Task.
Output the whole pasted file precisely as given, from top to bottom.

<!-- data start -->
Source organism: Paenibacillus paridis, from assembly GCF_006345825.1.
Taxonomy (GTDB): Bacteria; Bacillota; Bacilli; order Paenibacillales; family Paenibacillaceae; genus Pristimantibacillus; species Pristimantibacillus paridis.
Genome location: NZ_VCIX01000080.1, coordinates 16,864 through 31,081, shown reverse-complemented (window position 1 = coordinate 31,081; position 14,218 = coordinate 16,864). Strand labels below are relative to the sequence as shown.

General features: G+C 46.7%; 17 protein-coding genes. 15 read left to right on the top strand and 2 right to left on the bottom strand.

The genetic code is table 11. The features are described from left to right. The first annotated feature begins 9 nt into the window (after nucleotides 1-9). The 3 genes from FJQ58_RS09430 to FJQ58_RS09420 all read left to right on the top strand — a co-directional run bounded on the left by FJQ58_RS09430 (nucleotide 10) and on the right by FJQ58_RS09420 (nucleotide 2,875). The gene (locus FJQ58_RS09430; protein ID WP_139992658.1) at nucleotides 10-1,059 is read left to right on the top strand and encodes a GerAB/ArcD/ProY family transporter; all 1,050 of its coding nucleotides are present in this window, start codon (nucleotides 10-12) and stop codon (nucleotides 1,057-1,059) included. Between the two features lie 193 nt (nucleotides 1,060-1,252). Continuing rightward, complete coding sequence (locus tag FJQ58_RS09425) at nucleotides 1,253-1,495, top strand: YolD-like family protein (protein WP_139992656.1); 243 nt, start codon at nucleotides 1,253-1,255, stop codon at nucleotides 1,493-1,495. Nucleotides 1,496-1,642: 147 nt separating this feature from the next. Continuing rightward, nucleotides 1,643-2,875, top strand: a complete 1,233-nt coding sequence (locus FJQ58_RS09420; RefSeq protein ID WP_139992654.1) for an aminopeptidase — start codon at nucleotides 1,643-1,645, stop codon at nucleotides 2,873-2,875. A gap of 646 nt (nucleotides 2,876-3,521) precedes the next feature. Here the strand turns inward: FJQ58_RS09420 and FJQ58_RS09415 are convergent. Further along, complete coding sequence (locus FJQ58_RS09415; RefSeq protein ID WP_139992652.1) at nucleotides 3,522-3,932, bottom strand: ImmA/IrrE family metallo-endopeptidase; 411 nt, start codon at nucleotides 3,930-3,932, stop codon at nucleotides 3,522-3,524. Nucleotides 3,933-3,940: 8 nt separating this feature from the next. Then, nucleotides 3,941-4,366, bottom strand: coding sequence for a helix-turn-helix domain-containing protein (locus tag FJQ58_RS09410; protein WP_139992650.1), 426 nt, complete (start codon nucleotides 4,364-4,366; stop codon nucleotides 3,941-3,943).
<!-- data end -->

Source organism: Paenibacillus paridis, from assembly GCF_006345825.1.
Taxonomy (GTDB): Bacteria; Bacillota; Bacilli; order Paenibacillales; family Paenibacillaceae; genus Pristimantibacillus; species Pristimantibacillus paridis.
Genome location: NZ_VCIX01000080.1, coordinates 16,864 through 31,081, shown reverse-complemented (window position 1 = coordinate 31,081; position 14,218 = coordinate 16,864). Strand labels below are relative to the sequence as shown.

General features: G+C 46.7%; 17 protein-coding genes. 15 read left to right on the top strand and 2 right to left on the bottom strand.

The genetic code is table 11. The features are described from left to right. The first annotated feature begins 9 nt into the window (after nucleotides 1-9). The 3 genes from FJQ58_RS09430 to FJQ58_RS09420 all read left to right on the top strand — a co-directional run bounded on the left by FJQ58_RS09430 (nucleotide 10) and on the right by FJQ58_RS09420 (nucleotide 2,875). The gene (locus FJQ58_RS09430; protein ID WP_139992658.1) at nucleotides 10-1,059 is read left to right on the top strand and encodes a GerAB/ArcD/ProY family transporter; all 1,050 of its coding nucleotides are present in this window, start codon (nucleotides 10-12) and stop codon (nucleotides 1,057-1,059) included. Between the two features lie 193 nt (nucleotides 1,060-1,252). Continuing rightward, complete coding sequence (locus tag FJQ58_RS09425) at nucleotides 1,253-1,495, top strand: YolD-like family protein (protein WP_139992656.1); 243 nt, start codon at nucleotides 1,253-1,255, stop codon at nucleotides 1,493-1,495. Nucleotides 1,496-1,642: 147 nt separating this feature from the next. Continuing rightward, nucleotides 1,643-2,875, top strand: a complete 1,233-nt coding sequence (locus FJQ58_RS09420; RefSeq protein ID WP_139992654.1) for an aminopeptidase — start codon at nucleotides 1,643-1,645, stop codon at nucleotides 2,873-2,875. A gap of 646 nt (nucleotides 2,876-3,521) precedes the next feature. Here the strand turns inward: FJQ58_RS09420 and FJQ58_RS09415 are convergent. Further along, complete coding sequence (locus FJQ58_RS09415; RefSeq protein ID WP_139992652.1) at nucleotides 3,522-3,932, bottom strand: ImmA/IrrE family metallo-endopeptidase; 411 nt, start codon at nucleotides 3,930-3,932, stop codon at nucleotides 3,522-3,524. Nucleotides 3,933-3,940: 8 nt separating this feature from the next. Then, nucleotides 3,941-4,366, bottom strand: coding sequence for a helix-turn-helix domain-containing protein (locus tag FJQ58_RS09410; protein WP_139992650.1), 426 nt, complete (start codon nucleotides 4,364-4,366; stop codon nucleotides 3,941-3,943).